February 25th, 2011 - Anu Kumar


A month after we came to Singapore a friend visited. It was a typically warm February, the kind Singapore always has, my friend said. He had lived all over the world, and was now nostalgic for home food. ‘Potatoes in poppyseed paste,’ I said, serving up something I had seen my mother make one too many times. A bit improvised, I added, for I had been unable to check for exactness with my mother. My call to her had gone unanswered before I realized where my parents were; it was afternoon, and it was possible they were out somewhere. I lived now in a different country, separated from them by borders containing other countries, and by time too.


I told my friend about Mustafa, where one could get all kinds of things that reminded you of ‘home.’ I spoke about my walks along the East Coast Park road; how I walked my daughter to school in her stroller. I did not tell him of my other rituals. That I called my parents now at set times of the week; of the new reference points in my conversations with them. We talked of the weather, the groceries I bought from the wet market close home, and the domestic routine as well. No longer were things random, as unthought as before.


I remembered the surprise on my parents’ faces every time I’d visited unexpectedly. The last time I did so before I left my country of origin for good, I understood the import of it all. That I could no longer drop in on a whim, drive or hail a cab, forty-five minutes to where they lived. I understood then their sadness when I told them of our leaving India. I remembered their smiles as they accompanied me down that last time in the old rumbly elevator. I did not realize how much these small memories would come to matter.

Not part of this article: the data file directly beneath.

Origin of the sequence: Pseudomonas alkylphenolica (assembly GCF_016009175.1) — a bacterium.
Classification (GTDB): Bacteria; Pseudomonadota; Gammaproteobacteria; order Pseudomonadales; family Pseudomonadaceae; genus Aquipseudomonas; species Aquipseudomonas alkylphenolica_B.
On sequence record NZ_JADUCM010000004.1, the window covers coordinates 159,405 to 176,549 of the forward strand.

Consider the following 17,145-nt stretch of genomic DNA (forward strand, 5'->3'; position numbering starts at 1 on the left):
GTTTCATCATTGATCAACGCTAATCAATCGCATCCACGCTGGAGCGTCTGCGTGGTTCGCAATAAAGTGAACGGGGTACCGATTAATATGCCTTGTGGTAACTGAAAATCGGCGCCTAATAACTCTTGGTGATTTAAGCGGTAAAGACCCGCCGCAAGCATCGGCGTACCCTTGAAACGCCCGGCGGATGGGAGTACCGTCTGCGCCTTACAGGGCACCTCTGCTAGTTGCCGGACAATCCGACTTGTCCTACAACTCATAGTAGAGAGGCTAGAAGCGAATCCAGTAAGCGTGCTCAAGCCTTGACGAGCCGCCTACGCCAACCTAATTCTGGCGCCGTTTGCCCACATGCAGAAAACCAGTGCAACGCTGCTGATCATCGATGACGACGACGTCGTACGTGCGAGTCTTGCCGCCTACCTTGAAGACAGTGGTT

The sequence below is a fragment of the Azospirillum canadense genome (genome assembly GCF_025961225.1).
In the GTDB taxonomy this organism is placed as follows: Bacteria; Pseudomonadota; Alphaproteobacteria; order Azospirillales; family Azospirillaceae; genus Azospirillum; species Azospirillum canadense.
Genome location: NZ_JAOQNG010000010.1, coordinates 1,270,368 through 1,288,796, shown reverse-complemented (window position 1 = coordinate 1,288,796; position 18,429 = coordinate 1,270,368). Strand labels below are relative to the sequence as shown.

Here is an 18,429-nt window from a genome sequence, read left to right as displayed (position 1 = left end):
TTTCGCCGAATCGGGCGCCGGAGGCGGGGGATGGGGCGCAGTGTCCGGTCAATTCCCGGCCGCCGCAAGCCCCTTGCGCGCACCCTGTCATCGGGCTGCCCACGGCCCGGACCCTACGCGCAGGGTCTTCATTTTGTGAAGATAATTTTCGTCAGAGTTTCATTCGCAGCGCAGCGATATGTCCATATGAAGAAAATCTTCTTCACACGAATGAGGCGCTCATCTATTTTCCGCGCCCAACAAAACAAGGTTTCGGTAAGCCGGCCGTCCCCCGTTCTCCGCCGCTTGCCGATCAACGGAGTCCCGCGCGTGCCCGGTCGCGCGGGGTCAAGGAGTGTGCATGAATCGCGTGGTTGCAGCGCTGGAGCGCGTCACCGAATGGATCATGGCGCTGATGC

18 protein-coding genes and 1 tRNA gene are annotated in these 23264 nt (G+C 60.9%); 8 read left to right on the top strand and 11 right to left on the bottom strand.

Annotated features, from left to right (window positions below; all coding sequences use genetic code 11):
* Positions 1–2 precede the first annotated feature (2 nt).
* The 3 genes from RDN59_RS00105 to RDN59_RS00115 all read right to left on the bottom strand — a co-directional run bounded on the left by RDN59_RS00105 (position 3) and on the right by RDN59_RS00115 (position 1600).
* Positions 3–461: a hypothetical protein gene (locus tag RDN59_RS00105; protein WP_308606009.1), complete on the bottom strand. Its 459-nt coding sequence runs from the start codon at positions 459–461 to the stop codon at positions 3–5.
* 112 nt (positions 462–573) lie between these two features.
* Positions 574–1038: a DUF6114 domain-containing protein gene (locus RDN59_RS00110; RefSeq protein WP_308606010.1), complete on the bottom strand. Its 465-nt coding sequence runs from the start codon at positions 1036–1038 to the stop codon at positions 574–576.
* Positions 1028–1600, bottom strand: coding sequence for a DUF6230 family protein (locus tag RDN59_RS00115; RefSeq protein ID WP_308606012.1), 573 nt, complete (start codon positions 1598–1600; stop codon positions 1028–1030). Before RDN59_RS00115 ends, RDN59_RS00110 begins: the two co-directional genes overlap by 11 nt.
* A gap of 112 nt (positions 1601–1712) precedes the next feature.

Every visit back to India now became an exercise, carefully planned. Tickets were booked weeks in advance, schedules outlined in detail as well. My parents told me of how things had changed, how prepared one had to be. Delhi was a city that changed quickly, sometimes in a planned way, and then chaotically as well. One winter a year later, my parents told me about the protests that had broken out after the brutal rape of a young woman.


My mother and I had an argument then , about safety. I reveled where I lived now, with its surveillance induced safety; a security that entailed a necessary compromise with one’s privacy. My mother took issue with my easy scorn of things back home. She called it the arrogance of the ‘newly foreign’; one of many new hyphenations I’d acquire over the years I spent outside my country of origin.


I learnt to grapple with entirely new emotions. Like the contrition that overcame me at the end of every argument. I’d count down to the days when I’d meet my parents again. But I wasn’t prepared for the way my heart quietly broke when I saw them that first return ‘home’. They looked suddenly diminished, bent, even shrunken. They had aged in a year, and with every visit, they appeared to age more. My conversations with them were now fast and desperate, and more fragmented, for I wanted to hold onto their stories, to make their memories mine in the little time I had before we took the plane back. ‘Please grow old less slowly. Please stay the same,’ I always found myself whispering.


I left with such divided emotions. My smile never slipped, I fiercely held back tears, and felt a treacherous relief to return to a life more regulated, less chaotic. The more countries I moved to, the farther I went, these divisions only multiplied. I was an amalgam of many selves, acquiring more hyphenated identities along the way.


But there came the grief I could not disguise nor evade. My sibling called one morning to tell me our father was no more. As we mourned him, and wept for him together, I was conscious of the voice at the back of my mind: was my grief less than theirs? Was it lacking in depth simply because I had not seen my parent as frequently?


But I have memories of them, unblemished by time. And as I navigate different worlds, it becomes more and more clear to me that the dilemmas and choices my parents faced, as they lived their lives, were almost akin to mine. Our many divided selves live within us; how we handle these divisions help us in turn navigate this divided world.

Anu Kumar’s new book, A Sense of Time and Other Stories, is now available from Weavers’ Press, California. She hopes you’ll consider making a donation to Savethechildren.org and United Nations High Commissioner for Refugees.



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